INCOMING: Speaking For The Trees



“I mean sometimes writers make shit up,” Jarvis Taveniere says somewhat wearily when asked about the perils of being pigeonholed in the press. “But that’s how it starts I guess, right?” Taveniere’s band, Woods, has been tagged with many different genres. Space folk, psych folk — usually something-folk. But Taveniere doesn’t necessarily see it that way. “For me, psychedelia is more about the way the instruments interact,” the Woods guitarist says. “Listening to the first few Leonard Cohen records, they’re mostly just guitar and voice with some light overdubs, but I always think of those records as so psychedelic. It’s a perception thing. You’re sitting there and, like, this big voice is sucking you in and it’s so simple. And then all the sudden the light tremolo guitar comes in out of nowhere.”

To be fair, boxing Woods’ latest album, City Sun Eater in the River of Light, their ninth in ten years, with a single catchphrase-worthy genre is an impossible task. There are many sounds on the new album  that go beyond Woods’ typical blend of woods-sunrock, folk, and experimental. The first thing you notice after hitting play – literally one second into the album’s beginning – is the atypical jazzy horn figure in the first notes of the first song, “Sun City Creeps,” which also happens to be the lead single. Lead singer and songwriter Jeremy Earl calls the album a “city record,” bucolic band name be damned. While walking down Brooklyn’s Greenpoint Avenue during the middle of summer, the title came to him as “this sort of vision that came of the hot, anxious, sunny city day.”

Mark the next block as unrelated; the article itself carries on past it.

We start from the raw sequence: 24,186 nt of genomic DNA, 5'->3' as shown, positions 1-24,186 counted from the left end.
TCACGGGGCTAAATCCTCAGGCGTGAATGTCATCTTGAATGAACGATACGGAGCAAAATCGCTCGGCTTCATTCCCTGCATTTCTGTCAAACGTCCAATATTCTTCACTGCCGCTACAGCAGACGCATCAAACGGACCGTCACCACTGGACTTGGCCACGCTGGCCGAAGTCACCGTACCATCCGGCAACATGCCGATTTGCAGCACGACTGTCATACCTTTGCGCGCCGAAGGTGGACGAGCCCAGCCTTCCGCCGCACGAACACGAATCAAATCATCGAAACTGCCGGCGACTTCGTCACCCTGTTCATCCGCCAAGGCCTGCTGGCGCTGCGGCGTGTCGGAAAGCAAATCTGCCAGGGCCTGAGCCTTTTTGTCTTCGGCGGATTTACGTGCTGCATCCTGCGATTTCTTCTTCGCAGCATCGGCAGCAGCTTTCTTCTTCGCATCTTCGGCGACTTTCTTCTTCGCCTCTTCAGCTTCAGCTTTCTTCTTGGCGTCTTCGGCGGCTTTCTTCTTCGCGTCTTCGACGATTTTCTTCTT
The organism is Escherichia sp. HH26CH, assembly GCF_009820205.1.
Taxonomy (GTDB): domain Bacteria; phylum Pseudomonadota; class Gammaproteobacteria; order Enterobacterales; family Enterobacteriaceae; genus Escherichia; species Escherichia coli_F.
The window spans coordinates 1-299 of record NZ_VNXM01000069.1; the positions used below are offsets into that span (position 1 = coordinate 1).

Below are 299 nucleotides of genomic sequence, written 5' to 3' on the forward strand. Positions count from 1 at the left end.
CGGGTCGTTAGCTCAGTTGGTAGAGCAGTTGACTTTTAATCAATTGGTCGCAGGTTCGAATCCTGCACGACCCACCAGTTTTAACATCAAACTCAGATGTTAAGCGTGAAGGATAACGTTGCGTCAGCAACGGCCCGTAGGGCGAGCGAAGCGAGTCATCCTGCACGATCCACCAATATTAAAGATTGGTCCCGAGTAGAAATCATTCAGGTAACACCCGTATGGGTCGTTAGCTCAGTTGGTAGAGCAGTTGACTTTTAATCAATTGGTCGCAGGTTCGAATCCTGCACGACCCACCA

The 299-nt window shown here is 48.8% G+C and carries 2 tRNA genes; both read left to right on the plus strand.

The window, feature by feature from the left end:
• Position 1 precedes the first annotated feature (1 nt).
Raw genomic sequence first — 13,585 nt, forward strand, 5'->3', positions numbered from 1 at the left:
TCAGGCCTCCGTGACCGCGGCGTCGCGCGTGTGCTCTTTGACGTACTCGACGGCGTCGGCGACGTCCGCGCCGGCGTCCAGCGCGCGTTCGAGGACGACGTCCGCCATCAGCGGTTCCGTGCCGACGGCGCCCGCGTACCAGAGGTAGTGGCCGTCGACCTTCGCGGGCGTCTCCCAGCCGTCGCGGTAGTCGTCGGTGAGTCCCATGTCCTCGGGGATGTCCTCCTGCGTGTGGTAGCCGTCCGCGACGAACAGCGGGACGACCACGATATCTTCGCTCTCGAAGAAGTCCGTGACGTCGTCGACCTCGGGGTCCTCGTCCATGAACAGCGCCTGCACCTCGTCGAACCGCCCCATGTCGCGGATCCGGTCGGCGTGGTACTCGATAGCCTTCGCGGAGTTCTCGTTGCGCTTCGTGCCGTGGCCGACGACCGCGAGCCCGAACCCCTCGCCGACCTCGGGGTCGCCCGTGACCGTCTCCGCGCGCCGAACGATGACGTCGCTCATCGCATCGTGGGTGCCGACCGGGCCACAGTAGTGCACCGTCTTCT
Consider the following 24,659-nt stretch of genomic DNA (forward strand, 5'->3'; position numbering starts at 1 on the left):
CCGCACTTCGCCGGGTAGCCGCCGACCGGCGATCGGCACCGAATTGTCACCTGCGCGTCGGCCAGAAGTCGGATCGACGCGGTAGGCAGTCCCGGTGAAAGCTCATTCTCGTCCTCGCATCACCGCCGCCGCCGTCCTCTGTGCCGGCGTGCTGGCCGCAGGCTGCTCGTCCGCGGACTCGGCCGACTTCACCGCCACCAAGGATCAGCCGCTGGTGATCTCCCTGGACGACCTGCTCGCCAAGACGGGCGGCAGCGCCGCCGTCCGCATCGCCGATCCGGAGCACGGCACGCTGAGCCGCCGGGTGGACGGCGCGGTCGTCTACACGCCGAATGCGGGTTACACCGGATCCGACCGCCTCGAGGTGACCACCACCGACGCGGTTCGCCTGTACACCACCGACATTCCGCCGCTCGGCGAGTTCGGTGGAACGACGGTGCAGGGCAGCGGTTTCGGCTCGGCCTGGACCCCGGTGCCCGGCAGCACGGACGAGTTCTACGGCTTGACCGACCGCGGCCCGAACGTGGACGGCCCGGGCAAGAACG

Woods formed soon after Taveniere met lead singer Jeremy Earl while playing in a hardcore band called I Am The Resurrection. It was the early 2000s, and Taveniere had just graduated from SUNY Purchase and Earl was in his senior year. There was an instant connection. “I was like, whatever I do musically, me and this guy can get along,” says Taveniere. “He’s up for it. He can handle it.”  The band name stems from Earl’s childhood, growing up in the “small rural town” of Warwick, in upstate New York, before moving to Brooklyn. “I have this constant love affair — on again off again — with upstate, where I’m constantly back and forth and I kind of need to be in both [New York City and upstate New York] to recharge from the other.” Taveniere concurs: “”We were both from upstate New York. I always thought of the woods as this place where I could do whatever I wanted. When I was younger it was where you’d play games or make a bike track with some jumps and then you get old and you start smoking weed and taking acid in the woods, and it just became this safe hiding place where you could just explore.” — TOM BECK